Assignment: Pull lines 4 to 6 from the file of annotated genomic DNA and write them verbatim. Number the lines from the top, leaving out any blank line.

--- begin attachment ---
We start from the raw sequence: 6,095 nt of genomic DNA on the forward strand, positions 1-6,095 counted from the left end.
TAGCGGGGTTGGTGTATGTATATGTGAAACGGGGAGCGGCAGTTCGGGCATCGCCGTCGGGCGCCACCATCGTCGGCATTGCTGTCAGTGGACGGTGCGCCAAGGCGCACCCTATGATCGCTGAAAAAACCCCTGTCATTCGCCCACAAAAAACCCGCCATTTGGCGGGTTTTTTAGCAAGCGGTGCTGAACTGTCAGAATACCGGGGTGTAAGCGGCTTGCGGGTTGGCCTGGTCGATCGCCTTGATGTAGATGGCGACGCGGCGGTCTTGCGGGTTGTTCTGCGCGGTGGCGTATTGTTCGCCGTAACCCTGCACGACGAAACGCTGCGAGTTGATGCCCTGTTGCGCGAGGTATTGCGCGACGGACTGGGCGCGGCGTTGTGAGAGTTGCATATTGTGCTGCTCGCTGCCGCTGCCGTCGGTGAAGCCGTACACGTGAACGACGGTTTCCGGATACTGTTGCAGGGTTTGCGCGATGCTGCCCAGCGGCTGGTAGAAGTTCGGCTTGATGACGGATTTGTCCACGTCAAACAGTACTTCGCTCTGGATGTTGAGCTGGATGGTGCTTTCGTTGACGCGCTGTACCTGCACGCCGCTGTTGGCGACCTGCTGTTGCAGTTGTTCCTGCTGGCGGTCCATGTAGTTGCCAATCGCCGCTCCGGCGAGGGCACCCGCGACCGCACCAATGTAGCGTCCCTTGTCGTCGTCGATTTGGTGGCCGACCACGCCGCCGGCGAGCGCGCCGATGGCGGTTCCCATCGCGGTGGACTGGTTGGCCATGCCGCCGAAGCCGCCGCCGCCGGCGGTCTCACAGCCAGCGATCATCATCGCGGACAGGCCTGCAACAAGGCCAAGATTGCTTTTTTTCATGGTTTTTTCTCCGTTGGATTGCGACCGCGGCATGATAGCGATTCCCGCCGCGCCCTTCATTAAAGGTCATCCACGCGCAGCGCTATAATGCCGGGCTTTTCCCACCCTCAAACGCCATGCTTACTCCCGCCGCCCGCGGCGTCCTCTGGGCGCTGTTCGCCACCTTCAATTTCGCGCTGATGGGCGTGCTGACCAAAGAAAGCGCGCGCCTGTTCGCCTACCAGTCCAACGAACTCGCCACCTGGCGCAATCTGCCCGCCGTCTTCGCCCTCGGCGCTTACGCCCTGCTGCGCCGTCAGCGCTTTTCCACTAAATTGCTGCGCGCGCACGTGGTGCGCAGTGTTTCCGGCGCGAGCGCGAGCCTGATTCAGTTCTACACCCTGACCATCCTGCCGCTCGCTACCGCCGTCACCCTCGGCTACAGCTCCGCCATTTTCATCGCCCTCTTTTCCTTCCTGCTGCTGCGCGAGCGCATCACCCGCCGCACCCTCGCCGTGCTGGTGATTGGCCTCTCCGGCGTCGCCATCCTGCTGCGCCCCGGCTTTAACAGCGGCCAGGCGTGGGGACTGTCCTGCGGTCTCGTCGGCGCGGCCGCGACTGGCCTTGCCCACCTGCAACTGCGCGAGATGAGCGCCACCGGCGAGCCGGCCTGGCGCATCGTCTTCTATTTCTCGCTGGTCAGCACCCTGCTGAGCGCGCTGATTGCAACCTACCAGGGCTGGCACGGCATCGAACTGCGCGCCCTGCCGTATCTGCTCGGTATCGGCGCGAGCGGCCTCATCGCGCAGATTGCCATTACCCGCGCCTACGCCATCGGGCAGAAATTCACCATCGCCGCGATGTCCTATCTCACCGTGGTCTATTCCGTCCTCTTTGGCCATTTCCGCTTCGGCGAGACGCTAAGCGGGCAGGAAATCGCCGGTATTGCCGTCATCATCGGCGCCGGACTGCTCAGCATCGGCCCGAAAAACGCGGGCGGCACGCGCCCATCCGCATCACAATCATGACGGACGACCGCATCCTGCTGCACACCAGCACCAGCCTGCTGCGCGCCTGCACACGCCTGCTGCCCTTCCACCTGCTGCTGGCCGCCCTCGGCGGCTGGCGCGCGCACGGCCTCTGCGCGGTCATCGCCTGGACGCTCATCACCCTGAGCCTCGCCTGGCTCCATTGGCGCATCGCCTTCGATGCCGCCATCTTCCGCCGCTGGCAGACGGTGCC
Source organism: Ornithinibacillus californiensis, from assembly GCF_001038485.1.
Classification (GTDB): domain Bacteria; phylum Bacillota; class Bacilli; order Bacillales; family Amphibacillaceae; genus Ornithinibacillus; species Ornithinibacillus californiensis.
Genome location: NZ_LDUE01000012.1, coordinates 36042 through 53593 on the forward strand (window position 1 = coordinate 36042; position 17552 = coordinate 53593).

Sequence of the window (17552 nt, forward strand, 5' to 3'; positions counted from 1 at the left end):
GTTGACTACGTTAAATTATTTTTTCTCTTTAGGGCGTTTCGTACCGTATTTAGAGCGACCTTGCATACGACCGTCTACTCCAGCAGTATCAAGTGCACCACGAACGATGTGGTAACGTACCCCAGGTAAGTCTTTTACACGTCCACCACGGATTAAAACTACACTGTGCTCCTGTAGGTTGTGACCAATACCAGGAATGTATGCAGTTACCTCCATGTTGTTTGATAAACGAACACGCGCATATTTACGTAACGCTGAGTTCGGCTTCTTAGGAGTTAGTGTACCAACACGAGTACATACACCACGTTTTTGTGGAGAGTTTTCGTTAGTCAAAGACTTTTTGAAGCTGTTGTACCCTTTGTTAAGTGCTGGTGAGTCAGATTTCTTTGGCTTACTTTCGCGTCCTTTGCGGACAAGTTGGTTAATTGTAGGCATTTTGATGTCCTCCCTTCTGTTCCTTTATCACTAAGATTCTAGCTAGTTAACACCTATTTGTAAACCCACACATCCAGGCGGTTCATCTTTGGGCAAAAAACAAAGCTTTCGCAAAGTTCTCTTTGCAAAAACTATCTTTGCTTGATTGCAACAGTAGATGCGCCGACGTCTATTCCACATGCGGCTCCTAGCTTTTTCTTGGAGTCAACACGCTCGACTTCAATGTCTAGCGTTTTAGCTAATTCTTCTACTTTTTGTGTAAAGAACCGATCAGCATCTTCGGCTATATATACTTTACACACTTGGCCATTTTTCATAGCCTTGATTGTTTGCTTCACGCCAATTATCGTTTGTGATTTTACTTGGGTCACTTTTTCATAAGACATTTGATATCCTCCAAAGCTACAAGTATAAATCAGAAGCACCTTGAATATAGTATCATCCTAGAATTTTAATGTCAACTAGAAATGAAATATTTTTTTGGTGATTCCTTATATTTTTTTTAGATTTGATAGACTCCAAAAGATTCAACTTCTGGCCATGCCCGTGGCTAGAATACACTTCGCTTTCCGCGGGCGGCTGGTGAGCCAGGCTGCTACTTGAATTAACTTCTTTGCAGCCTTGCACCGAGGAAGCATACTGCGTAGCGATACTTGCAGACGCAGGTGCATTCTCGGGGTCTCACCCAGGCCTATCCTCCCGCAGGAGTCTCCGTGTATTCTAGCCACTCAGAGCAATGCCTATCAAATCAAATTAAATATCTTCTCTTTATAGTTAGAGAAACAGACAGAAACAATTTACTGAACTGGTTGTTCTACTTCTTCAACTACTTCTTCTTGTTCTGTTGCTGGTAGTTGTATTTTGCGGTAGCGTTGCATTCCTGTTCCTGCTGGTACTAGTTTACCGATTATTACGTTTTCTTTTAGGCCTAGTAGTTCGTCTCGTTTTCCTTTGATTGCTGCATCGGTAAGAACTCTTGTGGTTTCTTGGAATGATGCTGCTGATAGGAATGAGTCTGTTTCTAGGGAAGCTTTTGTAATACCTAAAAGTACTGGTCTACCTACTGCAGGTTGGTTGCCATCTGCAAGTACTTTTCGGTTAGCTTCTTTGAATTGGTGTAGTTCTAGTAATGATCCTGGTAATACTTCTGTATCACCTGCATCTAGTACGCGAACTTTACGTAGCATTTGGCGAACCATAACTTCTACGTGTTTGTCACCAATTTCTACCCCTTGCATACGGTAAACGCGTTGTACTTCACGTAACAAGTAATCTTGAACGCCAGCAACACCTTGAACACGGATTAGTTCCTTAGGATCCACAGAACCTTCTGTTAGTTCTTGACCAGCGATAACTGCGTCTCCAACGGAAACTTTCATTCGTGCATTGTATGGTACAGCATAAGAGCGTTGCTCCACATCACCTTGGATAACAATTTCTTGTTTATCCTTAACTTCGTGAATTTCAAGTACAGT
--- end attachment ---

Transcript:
Classification (GTDB): domain Bacteria; phylum Bacillota; class Bacilli; order Bacillales; family Amphibacillaceae; genus Ornithinibacillus; species Ornithinibacillus californiensis.
Genome location: NZ_LDUE01000012.1, coordinates 36042 through 53593 on the forward strand (window position 1 = coordinate 36042; position 17552 = coordinate 53593).

Sequence of the window (17552 nt, forward strand, 5' to 3'; positions counted from 1 at the left end):